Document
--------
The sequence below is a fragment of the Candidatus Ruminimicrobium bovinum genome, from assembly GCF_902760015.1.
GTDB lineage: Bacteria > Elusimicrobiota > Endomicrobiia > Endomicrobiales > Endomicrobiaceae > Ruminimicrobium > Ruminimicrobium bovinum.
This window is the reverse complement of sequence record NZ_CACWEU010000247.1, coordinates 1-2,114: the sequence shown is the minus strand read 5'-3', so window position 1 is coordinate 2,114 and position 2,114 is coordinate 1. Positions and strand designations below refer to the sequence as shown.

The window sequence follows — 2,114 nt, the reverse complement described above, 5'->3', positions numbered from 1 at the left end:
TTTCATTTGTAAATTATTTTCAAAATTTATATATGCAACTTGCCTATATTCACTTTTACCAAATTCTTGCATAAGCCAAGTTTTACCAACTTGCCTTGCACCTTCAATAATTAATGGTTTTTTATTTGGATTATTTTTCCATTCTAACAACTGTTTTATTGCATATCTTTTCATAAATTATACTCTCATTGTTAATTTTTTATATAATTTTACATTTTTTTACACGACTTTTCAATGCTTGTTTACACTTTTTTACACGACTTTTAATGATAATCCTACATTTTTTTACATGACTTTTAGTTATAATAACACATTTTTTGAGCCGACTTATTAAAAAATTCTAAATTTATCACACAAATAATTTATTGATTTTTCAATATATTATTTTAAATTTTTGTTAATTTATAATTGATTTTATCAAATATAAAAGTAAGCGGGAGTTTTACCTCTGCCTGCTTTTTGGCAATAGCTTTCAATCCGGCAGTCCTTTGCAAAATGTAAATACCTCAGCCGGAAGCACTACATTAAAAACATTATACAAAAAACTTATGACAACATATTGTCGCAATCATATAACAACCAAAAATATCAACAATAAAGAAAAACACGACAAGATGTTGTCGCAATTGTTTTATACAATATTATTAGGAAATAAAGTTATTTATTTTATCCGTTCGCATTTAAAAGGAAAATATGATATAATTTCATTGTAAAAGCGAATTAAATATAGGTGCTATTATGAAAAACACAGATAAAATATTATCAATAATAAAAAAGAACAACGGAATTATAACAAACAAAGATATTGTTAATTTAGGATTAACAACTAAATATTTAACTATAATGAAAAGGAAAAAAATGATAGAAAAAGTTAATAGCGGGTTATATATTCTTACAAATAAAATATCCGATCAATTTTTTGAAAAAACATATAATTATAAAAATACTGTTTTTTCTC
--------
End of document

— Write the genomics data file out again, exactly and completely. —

The sequence below is a fragment of the Candidatus Ruminimicrobium bovinum genome, from assembly GCF_902760015.1.
GTDB lineage: Bacteria > Elusimicrobiota > Endomicrobiia > Endomicrobiales > Endomicrobiaceae > Ruminimicrobium > Ruminimicrobium bovinum.
This window is the reverse complement of sequence record NZ_CACWEU010000247.1, coordinates 1-2,114: the sequence shown is the minus strand read 5'-3', so window position 1 is coordinate 2,114 and position 2,114 is coordinate 1. Positions and strand designations below refer to the sequence as shown.

The window sequence follows — 2,114 nt, the reverse complement described above, 5'->3', positions numbered from 1 at the left end:
TTTCATTTGTAAATTATTTTCAAAATTTATATATGCAACTTGCCTATATTCACTTTTACCAAATTCTTGCATAAGCCAAGTTTTACCAACTTGCCTTGCACCTTCAATAATTAATGGTTTTTTATTTGGATTATTTTTCCATTCTAACAACTGTTTTATTGCATATCTTTTCATAAATTATACTCTCATTGTTAATTTTTTATATAATTTTACATTTTTTTACACGACTTTTCAATGCTTGTTTACACTTTTTTACACGACTTTTAATGATAATCCTACATTTTTTTACATGACTTTTAGTTATAATAACACATTTTTTGAGCCGACTTATTAAAAAATTCTAAATTTATCACACAAATAATTTATTGATTTTTCAATATATTATTTTAAATTTTTGTTAATTTATAATTGATTTTATCAAATATAAAAGTAAGCGGGAGTTTTACCTCTGCCTGCTTTTTGGCAATAGCTTTCAATCCGGCAGTCCTTTGCAAAATGTAAATACCTCAGCCGGAAGCACTACATTAAAAACATTATACAAAAAACTTATGACAACATATTGTCGCAATCATATAACAACCAAAAATATCAACAATAAAGAAAAACACGACAAGATGTTGTCGCAATTGTTTTATACAATATTATTAGGAAATAAAGTTATTTATTTTATCCGTTCGCATTTAAAAGGAAAATATGATATAATTTCATTGTAAAAGCGAATTAAATATAGGTGCTATTATGAAAAACACAGATAAAATATTATCAATAATAAAAAAGAACAACGGAATTATAACAAACAAAGATATTGTTAATTTAGGATTAACAACTAAATATTTAACTATAATGAAAAGGAAAAAAATGATAGAAAAAGTTAATAGCGGGTTATATATTCTTACAAATAAAATATCCGATCAATTTTTTGAAAAAACATATAATTATAAAAATACTGTTTTTTCTC